Today we shall explore the game Fire Emblem: Awakening, specifically the characters and the way the narrative of this game buillds into and out of gameplay.
The Fire Emblem series of games are a what can be called a Tacticle JRPG in a High Fantasy sort of setting with magic and dragons, where people fight with swords and axes. In Fire Emblem: Awakening we play as a stranger (default name is Robin) who wakes up with no memory and help Prince Chrom.
Just look at the number of them – I am not going to rattle off about each and every one of these guys, but I will mention that all of them are different, can grow differently, fight with different styles and depending on your style of play are either indispensible or completely useless to your party build.
What is interesting though is the idea that each of these characters has a story to tell, and this story is told not by a bunch of character specific side quests or cutscenes but comes out by growing the relationships between the various characters.
A lot of games try to do this as well, Persona2-4 being the obvious choices. So what makes Fire Emblem Awakening stand out so much?
So to start of not only does building up relationship status allow for a bonus stats during the actual tatical battle system but it also permeates into a lot of the storylines of the children that the characters can have… yeah the main characters have kids – awesome right the amount of influence you have on these characters’ life.
Well, if you play it long enough you will realize that the kids are always the same for the mothers and it is simply the father who changes but at the same time the child’s skills are based on what the parents skills were going into the story mission for that child so…. some amount of affordance on part of the players chaoices for marriage pairings. It does create an interesting min-maxing for the best skill combos for the child’s skills.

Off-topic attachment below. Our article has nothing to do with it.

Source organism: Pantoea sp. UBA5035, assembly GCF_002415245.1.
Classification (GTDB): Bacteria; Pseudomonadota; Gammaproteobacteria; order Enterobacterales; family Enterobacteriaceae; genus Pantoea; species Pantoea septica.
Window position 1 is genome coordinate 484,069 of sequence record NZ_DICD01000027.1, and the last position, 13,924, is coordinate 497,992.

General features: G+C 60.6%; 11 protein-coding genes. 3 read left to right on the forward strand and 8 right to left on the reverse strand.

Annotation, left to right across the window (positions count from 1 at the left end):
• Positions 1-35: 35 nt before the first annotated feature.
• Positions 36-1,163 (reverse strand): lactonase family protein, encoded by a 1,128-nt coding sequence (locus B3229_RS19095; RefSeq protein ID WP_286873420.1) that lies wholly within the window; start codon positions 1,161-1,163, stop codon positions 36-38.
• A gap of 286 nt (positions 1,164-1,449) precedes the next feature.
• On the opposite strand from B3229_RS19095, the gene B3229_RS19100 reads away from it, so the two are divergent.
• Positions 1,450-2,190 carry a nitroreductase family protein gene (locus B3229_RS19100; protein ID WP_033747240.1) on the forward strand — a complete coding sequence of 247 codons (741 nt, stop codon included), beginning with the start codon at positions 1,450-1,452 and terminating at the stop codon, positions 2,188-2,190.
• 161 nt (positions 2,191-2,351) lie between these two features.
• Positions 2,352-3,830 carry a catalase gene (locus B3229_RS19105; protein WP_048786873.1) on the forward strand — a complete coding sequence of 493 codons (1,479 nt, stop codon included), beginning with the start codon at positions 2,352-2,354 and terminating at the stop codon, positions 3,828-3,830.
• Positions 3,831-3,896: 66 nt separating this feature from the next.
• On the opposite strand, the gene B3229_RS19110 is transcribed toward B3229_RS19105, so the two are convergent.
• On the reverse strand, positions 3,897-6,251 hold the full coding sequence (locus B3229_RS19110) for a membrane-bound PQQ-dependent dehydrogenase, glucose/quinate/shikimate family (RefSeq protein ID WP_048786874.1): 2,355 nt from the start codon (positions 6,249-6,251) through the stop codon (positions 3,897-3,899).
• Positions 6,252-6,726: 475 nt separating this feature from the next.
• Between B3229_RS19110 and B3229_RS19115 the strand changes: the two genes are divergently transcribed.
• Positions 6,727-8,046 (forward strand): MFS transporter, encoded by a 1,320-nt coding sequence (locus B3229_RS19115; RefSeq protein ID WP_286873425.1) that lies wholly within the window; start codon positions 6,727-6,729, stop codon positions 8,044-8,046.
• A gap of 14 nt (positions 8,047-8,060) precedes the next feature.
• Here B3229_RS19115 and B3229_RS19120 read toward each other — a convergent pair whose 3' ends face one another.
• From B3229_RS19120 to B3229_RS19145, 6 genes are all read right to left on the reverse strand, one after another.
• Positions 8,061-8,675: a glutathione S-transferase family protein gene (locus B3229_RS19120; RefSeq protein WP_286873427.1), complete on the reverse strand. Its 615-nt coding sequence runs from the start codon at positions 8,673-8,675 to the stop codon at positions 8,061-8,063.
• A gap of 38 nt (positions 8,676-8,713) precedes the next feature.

At the same time it makes players invested in protecting and playing with certain characters in order to progress not just the story line but to take advantage of the various boosts and buffs that good chraters relationships create. So in games that are played out in the classic style where death is permanent, each character has meaning and wait especilly if the player is going through the game optimizing his/her gameplay for the best outcomes. It should also be noted that if done properly all of the children can end up more powerfull than their parents.
As players play through this game not only do their actions directly develop the narrative of each character through this epic journey, but alsoopens up avenues of further narrative and character development of other characters.
While I do go on about how great the narrative building is a unique experience of each playthrough there are some flaws. Initial ‘premise-oriented’ character traits are maintained. This means that even if you get two people married to different people, if their intial relationship setup was to be that of a stalker and the stalked then that dialogue kind of still occurs.
This does kind of break down the idea that the player has some agency over the relationship storylines and creates some expectancy that the choices would be far more meaningful and can affect even the dialogue. It could be something that could be developed and implemented into future Fire Emblem games.